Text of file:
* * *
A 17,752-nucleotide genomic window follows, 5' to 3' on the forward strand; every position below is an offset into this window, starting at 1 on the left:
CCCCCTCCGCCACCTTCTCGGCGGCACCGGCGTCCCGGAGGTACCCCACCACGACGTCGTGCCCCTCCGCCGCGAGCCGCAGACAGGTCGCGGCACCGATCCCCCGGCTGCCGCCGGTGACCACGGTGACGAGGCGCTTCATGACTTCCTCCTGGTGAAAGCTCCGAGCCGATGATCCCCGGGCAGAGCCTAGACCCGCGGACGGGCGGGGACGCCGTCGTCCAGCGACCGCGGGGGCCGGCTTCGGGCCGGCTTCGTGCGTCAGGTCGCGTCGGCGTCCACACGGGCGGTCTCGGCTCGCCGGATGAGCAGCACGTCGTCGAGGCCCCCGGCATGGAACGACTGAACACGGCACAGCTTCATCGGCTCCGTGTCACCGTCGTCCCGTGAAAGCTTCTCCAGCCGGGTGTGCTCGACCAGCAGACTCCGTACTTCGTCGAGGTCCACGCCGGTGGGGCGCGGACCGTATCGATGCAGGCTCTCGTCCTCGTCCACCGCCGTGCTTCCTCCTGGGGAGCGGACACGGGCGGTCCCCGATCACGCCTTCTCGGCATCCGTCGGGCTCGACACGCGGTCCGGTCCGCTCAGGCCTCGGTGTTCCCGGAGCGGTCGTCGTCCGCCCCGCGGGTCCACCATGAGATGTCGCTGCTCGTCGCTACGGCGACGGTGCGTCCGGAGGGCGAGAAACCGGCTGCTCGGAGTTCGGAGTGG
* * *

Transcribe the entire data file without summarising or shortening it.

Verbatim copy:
A 17,752-nucleotide genomic window follows, 5' to 3' on the forward strand; every position below is an offset into this window, starting at 1 on the left:
CCCCCTCCGCCACCTTCTCGGCGGCACCGGCGTCCCGGAGGTACCCCACCACGACGTCGTGCCCCTCCGCCGCGAGCCGCAGACAGGTCGCGGCACCGATCCCCCGGCTGCCGCCGGTGACCACGGTGACGAGGCGCTTCATGACTTCCTCCTGGTGAAAGCTCCGAGCCGATGATCCCCGGGCAGAGCCTAGACCCGCGGACGGGCGGGGACGCCGTCGTCCAGCGACCGCGGGGGCCGGCTTCGGGCCGGCTTCGTGCGTCAGGTCGCGTCGGCGTCCACACGGGCGGTCTCGGCTCGCCGGATGAGCAGCACGTCGTCGAGGCCCCCGGCATGGAACGACTGAACACGGCACAGCTTCATCGGCTCCGTGTCACCGTCGTCCCGTGAAAGCTTCTCCAGCCGGGTGTGCTCGACCAGCAGACTCCGTACTTCGTCGAGGTCCACGCCGGTGGGGCGCGGACCGTATCGATGCAGGCTCTCGTCCTCGTCCACCGCCGTGCTTCCTCCTGGGGAGCGGACACGGGCGGTCCCCGATCACGCCTTCTCGGCATCCGTCGGGCTCGACACGCGGTCCGGTCCGCTCAGGCCTCGGTGTTCCCGGAGCGGTCGTCGTCCGCCCCGCGGGTCCACCATGAGATGTCGCTGCTCGTCGCTACGGCGACGGTGCGTCCGGAGGGCGAGAAACCGGCTGCTCGGAGTTCGGAGTGG